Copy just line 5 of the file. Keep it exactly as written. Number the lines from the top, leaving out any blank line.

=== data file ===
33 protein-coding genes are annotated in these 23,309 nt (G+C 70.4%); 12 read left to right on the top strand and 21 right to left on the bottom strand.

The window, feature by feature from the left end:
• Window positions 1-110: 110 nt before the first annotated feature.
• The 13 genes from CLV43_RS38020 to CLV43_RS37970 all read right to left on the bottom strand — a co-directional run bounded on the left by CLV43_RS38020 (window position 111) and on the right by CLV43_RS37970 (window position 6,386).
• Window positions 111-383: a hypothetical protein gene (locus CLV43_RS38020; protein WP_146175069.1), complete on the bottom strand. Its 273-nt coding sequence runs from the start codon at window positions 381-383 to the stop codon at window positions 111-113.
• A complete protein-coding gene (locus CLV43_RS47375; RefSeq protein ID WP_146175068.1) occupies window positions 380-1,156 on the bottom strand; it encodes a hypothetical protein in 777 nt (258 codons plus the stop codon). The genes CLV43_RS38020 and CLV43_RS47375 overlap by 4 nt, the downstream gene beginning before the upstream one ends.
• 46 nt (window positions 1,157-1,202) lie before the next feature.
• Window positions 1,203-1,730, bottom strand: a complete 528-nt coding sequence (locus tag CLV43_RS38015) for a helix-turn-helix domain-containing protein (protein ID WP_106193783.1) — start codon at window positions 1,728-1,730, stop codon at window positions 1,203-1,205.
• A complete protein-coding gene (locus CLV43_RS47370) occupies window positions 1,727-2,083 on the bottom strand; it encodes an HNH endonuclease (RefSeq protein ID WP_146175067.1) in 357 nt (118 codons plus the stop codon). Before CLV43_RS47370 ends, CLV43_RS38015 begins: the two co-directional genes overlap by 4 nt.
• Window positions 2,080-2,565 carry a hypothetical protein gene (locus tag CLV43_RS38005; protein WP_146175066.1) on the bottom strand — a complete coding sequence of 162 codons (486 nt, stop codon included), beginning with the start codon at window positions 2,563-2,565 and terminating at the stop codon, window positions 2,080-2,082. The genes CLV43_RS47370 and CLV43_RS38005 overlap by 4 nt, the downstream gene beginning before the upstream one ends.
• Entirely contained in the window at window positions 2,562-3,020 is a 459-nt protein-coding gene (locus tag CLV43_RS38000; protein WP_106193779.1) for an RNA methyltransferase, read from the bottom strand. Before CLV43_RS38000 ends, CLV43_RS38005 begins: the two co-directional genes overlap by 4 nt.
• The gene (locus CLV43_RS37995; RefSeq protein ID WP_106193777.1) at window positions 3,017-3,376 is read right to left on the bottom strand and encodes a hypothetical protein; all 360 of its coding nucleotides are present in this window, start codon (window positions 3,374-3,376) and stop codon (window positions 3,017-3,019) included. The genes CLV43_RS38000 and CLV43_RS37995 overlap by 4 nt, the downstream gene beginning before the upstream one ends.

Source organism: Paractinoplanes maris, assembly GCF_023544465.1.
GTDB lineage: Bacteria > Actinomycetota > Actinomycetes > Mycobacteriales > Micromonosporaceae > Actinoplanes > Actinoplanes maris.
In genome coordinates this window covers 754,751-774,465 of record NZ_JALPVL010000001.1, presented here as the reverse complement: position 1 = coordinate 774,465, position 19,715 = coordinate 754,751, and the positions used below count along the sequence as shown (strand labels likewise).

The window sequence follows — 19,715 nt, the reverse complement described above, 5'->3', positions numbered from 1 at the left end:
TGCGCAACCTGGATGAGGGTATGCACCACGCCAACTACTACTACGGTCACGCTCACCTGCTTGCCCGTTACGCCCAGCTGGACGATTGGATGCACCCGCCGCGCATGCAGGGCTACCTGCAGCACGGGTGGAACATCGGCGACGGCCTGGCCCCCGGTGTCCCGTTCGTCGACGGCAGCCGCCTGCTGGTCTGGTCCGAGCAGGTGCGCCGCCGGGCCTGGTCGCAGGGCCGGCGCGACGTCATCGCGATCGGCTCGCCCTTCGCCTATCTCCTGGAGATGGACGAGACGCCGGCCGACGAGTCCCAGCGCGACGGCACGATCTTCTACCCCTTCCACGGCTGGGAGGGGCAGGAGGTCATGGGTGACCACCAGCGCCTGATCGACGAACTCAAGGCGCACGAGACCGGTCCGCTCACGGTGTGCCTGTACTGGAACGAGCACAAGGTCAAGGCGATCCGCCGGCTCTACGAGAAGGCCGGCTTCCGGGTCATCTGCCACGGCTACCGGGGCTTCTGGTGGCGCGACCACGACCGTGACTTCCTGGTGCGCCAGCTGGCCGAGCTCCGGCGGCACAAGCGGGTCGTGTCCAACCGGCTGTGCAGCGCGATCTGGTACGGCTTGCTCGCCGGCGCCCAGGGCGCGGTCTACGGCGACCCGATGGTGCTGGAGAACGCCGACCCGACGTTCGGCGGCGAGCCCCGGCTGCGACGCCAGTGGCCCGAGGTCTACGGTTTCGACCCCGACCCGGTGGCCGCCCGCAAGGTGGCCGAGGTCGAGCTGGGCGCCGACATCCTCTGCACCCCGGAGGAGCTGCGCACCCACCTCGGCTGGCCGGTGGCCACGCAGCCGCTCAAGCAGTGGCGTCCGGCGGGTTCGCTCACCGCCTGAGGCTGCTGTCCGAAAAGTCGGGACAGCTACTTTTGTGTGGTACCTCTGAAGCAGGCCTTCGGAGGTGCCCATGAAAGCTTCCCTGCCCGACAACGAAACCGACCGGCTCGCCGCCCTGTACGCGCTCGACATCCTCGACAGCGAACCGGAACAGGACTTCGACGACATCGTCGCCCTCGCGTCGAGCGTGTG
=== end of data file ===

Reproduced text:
• Window positions 111-383: a hypothetical protein gene (locus CLV43_RS38020; protein WP_146175069.1), complete on the bottom strand. Its 273-nt coding sequence runs from the start codon at window positions 381-383 to the stop codon at window positions 111-113.